Young girl getting ready for ballet classIt’s important to raise kids who are caring people. But there’s another aspect to caring: we also want our children to discover things they care about, meaning their unique interests and abilities. We want them to find and enjoy all life has to offer them, and moreover, what they have to offer life and society.

Afterschool activities are the perfect venues for allowing children to explore different paths and nurture their talents. Here are three pointers for helping your children find what makes them thrive.

1. Present opportunities to your kids.

This is a no-brainer—but not necessarily simple. You don’t want to overload your child’s schedule, so be selective with activities and mindful of your budget and time limitations. (My motto is to never sign up for something I don’t want to drive to!) I recommend one sport at a time—no need to burn them out when they’re young—and another sort of activity, such as dance or music lessons, a youth group, or a service organization. In addition, vacations can provide excellent opportunities to expose your children to things they may want to pursue in later years, such as surfing, fishing, or snowboarding.

You don’t have to spend a lot of money—many communities offer free programs such as readings at the library, art classes, and jazz in the park.

Of course you’ll also want to do what you can in your own home to set the stage for self-discovery, such as putting out an easel for painting or binoculars for bird-watching. But if all these suggestions sound overwhelming, don’t worry. You have lots of time with your children; it doesn’t have to happen all at once. This is the fun part of parenting. Enjoy being a facilitator and witness to the budding interests of the little people in your charge.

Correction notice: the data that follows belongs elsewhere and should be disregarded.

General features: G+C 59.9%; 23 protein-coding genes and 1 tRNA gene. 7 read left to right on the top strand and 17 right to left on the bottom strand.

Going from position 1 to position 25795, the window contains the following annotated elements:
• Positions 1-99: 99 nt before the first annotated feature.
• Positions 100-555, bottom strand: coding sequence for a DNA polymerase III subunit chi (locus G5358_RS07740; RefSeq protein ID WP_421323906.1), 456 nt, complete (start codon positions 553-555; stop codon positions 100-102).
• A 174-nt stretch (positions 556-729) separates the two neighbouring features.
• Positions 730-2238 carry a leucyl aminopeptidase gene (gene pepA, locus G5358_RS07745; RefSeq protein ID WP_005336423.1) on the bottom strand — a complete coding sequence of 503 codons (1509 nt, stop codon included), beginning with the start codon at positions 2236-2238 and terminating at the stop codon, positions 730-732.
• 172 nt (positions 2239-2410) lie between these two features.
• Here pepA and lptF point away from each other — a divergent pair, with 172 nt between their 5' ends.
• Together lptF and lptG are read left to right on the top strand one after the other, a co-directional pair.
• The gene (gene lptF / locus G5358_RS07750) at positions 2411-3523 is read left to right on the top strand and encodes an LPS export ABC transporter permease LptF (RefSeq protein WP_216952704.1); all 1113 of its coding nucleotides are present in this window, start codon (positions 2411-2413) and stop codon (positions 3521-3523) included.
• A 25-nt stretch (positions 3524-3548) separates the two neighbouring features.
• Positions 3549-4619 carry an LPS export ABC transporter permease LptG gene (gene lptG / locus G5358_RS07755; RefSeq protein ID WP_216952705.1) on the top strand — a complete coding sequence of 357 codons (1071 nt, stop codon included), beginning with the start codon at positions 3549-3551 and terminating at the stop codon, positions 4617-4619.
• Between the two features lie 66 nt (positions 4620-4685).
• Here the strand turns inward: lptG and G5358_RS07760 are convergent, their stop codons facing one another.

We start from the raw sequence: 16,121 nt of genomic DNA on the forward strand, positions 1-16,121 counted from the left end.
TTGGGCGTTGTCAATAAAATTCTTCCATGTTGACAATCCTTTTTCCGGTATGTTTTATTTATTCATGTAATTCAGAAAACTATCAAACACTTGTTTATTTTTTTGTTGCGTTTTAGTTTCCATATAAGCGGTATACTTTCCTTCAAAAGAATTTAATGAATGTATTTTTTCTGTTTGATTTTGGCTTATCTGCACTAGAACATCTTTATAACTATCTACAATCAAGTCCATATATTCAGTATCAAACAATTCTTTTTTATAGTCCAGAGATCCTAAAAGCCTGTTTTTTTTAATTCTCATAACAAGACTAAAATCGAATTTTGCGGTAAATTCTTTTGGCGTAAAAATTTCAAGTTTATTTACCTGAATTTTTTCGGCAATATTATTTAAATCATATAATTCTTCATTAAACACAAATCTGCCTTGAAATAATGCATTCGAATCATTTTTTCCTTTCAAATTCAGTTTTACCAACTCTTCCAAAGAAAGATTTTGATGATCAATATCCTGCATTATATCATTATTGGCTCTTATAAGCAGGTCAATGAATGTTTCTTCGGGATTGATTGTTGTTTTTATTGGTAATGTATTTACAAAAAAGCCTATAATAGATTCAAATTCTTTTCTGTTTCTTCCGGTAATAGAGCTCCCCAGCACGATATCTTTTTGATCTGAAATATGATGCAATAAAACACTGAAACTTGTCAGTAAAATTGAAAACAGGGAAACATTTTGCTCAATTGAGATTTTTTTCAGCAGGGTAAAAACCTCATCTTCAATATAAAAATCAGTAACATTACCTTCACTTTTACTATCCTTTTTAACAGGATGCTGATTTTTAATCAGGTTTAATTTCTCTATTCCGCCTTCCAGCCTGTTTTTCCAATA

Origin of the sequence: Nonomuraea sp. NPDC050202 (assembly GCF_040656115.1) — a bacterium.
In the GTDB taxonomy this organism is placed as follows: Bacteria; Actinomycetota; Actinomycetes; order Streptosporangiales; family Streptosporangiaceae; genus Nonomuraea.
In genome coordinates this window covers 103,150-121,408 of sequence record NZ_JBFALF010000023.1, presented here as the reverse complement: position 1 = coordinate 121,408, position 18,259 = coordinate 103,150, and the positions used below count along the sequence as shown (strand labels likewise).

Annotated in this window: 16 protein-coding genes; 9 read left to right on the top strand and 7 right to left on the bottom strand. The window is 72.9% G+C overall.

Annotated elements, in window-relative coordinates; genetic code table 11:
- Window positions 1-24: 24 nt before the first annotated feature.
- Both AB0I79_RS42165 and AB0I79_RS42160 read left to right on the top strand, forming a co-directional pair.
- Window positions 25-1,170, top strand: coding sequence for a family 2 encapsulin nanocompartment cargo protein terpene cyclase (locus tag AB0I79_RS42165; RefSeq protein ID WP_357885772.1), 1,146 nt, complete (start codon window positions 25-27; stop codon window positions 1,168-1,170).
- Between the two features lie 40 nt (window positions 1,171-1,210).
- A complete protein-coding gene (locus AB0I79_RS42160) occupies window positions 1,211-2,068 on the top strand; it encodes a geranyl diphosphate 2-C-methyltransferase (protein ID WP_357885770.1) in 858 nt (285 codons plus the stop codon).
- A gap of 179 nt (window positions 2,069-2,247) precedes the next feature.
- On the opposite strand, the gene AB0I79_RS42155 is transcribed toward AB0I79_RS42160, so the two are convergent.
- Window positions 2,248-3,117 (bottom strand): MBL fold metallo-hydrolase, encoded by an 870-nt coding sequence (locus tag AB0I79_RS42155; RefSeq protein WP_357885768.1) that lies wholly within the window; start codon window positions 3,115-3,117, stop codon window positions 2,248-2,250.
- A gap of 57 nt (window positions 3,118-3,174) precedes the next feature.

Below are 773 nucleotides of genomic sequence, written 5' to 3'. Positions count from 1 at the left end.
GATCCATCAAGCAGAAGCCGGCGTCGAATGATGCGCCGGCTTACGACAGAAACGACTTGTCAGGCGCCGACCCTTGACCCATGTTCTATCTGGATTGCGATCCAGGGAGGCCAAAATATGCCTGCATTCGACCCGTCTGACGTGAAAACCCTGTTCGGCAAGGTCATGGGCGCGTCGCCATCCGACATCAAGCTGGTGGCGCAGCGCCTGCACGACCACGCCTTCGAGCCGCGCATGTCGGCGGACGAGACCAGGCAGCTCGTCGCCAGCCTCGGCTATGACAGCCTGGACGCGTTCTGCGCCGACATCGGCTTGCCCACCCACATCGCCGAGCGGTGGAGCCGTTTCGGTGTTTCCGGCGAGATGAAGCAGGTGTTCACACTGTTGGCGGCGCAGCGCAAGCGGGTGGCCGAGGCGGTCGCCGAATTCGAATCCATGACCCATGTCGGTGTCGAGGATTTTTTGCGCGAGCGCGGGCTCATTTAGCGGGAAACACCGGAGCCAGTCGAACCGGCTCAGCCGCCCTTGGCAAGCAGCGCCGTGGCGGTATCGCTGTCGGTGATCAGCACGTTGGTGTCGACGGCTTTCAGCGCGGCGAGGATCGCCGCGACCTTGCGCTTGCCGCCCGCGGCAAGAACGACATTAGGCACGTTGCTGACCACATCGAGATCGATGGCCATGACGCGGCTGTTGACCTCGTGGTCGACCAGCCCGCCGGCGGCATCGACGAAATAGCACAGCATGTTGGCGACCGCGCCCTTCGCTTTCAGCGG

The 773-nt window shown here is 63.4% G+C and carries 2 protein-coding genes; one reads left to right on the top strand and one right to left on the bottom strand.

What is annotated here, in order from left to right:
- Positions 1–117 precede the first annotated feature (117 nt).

2. Encourage your kids to not give up.

It’s human nature to give up when the first thrill of a new activity wanes. Children don’t yet know that if they keep going, they’ll be rewarded. It’s our job to teach them. Pushing through the difficult phase of acquiring a new skill isn’t fun for any of us, but how happy we are when we get to the other side!

Be your children’s cheerleader, encouraging them to get back up on the pogo stick, practice the piano for 10 more minutes, or finish that friendship bracelet. Use a timer, rewards, hugs, and your own creativity to help them learn the art of perseverance so their particular interests and strengths can take root and grow.

3. Combine passion with compassion.

Here, the two sides of caring come together. You see, when you help your children discover their passions in life, it’s not just for their sake, but also for the sake of others. Just about anything can be used for good, whether it’s making paper airplanes, doing math, taking care of pets, or studying bugs.

When your children light up about something, teach them how that light can brighten the lives of others, too. For instance, when it became clear that my daughter could sing, I told her she was going to bless a lot of people with her voice, and she has. When my son’s interest in science took hold, I would say things like, “What if you discovered a vaccine for autism some day?”

The goal is not to put pressure on our kids, but to give them a vision for using their talents for the greater good. What can be more fulfilling than doing what we love and knowing we’re making a positive difference in the lives of others in the process? This is what we hope for our kids.

Gail Perry Johnston is the author of The Social Cause Diet and The Wish & The Wonder: Words of Wisdom for Expectant Parents. Find her books on Amazon or Cupola Press.